Going down another, less narrow set of spiral steps, the visitor is led out a door to the ruins of Holyrood Abbey, which is attached to the palace. The palace actually began life as an abbey, and it was because of that that so many people sought refuge at the palace through the years. The Abbey is currently, alas, a ruin, like so many in the U.K. Yet, to quote Jane Eyre, it was "a ruin but an entire ruin". That is to say, it was awfully lovely:
Me at Holyrood Abbey.

Holyrood Abbey.

Within the ruins of Holyrood Abbey.

Holyrood Abbey from the gardens.

Holyrood Abbey

On a side note, I do not have any pictures from inside Holyrood Palace because photography isn't allowed. For some rad pics, try this.

After trundling about the gardens and looking up at the crag of Arthur's Seat, high above the palace (and thinking, hell no, I'm not climbing that), I spent some time at the gift shop. I had to take care to buy things that were small and unbreakable. Tea cups wouldn't do at all. They were going to have to sit in my soft-sided bag for several days as I traveled by train and plane, and they wouldn't survive. I went with a lovely tartan-patterned (soft) Christmas ornament, some orange-flavored chocolate, and postcards. Yeah, I'm not extravagant.

But I was feeling rather flush, so instead of either walking or taking the plebeian public transportation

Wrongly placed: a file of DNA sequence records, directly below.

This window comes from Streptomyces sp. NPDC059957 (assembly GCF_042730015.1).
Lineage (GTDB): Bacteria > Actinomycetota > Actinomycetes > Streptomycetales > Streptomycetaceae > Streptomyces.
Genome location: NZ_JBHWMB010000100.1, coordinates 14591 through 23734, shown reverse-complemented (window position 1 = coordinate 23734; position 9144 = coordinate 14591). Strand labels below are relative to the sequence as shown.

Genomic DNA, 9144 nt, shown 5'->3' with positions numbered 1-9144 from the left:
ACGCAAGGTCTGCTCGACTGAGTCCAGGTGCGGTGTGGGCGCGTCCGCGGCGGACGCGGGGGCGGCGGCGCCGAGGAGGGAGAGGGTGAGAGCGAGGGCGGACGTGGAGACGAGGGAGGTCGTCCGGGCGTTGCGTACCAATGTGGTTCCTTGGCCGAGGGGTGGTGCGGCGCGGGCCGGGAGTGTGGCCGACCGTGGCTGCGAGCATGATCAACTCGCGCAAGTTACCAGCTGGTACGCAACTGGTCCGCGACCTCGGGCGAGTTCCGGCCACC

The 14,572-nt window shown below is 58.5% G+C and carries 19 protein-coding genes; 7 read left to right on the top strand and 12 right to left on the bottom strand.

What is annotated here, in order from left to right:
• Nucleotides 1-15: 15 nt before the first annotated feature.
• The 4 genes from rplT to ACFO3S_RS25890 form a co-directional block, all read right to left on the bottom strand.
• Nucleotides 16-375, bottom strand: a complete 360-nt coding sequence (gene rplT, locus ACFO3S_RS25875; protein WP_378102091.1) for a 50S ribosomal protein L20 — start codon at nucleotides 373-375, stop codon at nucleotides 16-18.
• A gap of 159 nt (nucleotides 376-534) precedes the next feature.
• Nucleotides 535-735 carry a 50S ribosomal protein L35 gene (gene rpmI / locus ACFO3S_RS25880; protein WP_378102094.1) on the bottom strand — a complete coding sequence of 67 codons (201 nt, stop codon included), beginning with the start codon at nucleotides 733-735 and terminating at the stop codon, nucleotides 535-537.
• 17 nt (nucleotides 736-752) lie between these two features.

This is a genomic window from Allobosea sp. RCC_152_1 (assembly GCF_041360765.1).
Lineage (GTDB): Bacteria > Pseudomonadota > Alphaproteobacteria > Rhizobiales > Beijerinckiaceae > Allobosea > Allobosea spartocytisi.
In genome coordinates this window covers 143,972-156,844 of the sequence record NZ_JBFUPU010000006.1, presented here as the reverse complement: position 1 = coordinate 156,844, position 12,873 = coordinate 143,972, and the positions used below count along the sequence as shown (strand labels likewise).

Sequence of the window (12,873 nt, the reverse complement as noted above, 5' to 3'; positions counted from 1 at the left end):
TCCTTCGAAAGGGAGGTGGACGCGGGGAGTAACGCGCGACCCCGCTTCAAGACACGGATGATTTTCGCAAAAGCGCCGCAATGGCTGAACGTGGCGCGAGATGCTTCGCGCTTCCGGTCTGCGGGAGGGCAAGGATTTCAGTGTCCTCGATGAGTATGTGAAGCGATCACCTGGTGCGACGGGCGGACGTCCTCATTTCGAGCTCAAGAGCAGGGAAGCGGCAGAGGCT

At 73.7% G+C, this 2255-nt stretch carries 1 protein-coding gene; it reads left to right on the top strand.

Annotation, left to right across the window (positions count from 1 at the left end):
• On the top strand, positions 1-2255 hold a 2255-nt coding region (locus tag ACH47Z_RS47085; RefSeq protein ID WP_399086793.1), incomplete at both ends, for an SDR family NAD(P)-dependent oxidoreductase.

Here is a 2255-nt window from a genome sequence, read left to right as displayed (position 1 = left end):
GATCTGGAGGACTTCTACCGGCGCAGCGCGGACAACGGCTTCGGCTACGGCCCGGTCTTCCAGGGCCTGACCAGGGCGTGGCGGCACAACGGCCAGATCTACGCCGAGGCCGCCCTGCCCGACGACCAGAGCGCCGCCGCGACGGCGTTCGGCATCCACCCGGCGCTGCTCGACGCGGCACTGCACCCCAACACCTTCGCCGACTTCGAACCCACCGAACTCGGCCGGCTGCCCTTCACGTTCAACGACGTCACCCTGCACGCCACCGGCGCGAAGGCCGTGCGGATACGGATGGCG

Spoon, formerly Nicholsons, Cafe, where JK Rowling wrote some of
the first Harry Potter book.
options, I took an Uber to my next stop: Spoons. This is the JK Rowling cafe, or it was. I was going to get lunch there, but when the Uber driver let me off and I stepped up to the door, I saw there was a sign on the door saying that there'd been some kind of event over the weekend and they (the owners) were still recovering, so the cafe was closed. Which . . . okay. Fine, I guess. But, like, don't you want to make money and stay in business, or . . . ?

My plans tanked, I had to find somewhere else for lunch. I spotted a place nearby that advertised itself as a grill with a selection of stuff. I thought a burger might do, so I went in and ordered a burger, but when it came, it just wasn't quite right. My appetite was off, and the burger wasn't the thing to tempt me. Still, I most definitely needed food, because I was currently hungry and still had quite a bit of a day left before me.